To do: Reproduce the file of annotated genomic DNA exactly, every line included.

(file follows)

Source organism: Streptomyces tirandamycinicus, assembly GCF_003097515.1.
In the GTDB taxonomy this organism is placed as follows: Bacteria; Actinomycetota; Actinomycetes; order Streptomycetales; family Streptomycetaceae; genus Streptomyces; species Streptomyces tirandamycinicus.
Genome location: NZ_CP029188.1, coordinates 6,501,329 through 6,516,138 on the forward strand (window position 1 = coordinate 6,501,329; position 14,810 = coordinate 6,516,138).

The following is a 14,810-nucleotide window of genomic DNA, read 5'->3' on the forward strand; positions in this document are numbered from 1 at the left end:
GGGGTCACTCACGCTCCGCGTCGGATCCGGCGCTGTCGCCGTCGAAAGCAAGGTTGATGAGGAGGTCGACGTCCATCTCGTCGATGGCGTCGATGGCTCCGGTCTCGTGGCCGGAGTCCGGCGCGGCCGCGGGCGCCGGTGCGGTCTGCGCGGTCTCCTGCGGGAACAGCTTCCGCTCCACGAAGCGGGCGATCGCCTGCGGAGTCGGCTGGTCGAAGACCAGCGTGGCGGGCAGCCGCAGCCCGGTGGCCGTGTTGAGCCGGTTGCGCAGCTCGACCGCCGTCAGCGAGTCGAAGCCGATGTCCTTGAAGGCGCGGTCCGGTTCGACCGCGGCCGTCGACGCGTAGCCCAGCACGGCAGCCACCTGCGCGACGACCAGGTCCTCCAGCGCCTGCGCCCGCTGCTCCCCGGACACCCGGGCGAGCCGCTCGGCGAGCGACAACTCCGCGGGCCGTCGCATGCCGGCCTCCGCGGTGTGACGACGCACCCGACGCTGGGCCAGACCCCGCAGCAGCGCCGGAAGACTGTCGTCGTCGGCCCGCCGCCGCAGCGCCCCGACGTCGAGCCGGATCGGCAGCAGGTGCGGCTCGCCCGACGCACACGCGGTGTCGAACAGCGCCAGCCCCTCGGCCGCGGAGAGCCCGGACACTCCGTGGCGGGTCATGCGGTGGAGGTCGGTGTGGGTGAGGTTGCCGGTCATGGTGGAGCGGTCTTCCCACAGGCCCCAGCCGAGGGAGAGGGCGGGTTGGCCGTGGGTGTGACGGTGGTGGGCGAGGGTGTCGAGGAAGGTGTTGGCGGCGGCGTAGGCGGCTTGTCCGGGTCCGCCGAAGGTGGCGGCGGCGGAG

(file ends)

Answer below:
Source organism: Streptomyces tirandamycinicus, assembly GCF_003097515.1.
In the GTDB taxonomy this organism is placed as follows: Bacteria; Actinomycetota; Actinomycetes; order Streptomycetales; family Streptomycetaceae; genus Streptomyces; species Streptomyces tirandamycinicus.
Genome location: NZ_CP029188.1, coordinates 6,501,329 through 6,516,138 on the forward strand (window position 1 = coordinate 6,501,329; position 14,810 = coordinate 6,516,138).

The following is a 14,810-nucleotide window of genomic DNA, read 5'->3' on the forward strand; positions in this document are numbered from 1 at the left end:
GGGGTCACTCACGCTCCGCGTCGGATCCGGCGCTGTCGCCGTCGAAAGCAAGGTTGATGAGGAGGTCGACGTCCATCTCGTCGATGGCGTCGATGGCTCCGGTCTCGTGGCCGGAGTCCGGCGCGGCCGCGGGCGCCGGTGCGGTCTGCGCGGTCTCCTGCGGGAACAGCTTCCGCTCCACGAAGCGGGCGATCGCCTGCGGAGTCGGCTGGTCGAAGACCAGCGTGGCGGGCAGCCGCAGCCCGGTGGCCGTGTTGAGCCGGTTGCGCAGCTCGACCGCCGTCAGCGAGTCGAAGCCGATGTCCTTGAAGGCGCGGTCCGGTTCGACCGCGGCCGTCGACGCGTAGCCCAGCACGGCAGCCACCTGCGCGACGACCAGGTCCTCCAGCGCCTGCGCCCGCTGCTCCCCGGACACCCGGGCGAGCCGCTCGGCGAGCGACAACTCCGCGGGCCGTCGCATGCCGGCCTCCGCGGTGTGACGACGCACCCGACGCTGGGCCAGACCCCGCAGCAGCGCCGGAAGACTGTCGTCGTCGGCCCGCCGCCGCAGCGCCCCGACGTCGAGCCGGATCGGCAGCAGGTGCGGCTCGCCCGACGCACACGCGGTGTCGAACAGCGCCAGCCCCTCGGCCGCGGAGAGCCCGGACACTCCGTGGCGGGTCATGCGGTGGAGGTCGGTGTGGGTGAGGTTGCCGGTCATGGTGGAGCGGTCTTCCCACAGGCCCCAGCCGAGGGAGAGGGCGGGTTGGCCGTGGGTGTGACGGTGGTGGGCGAGGGTGTCGAGGAAGGTGTTGGCGGCGGCGTAGGCGGCTTGTCCGGGTCCGCCGAAGGTGGCGGCGGCGGAG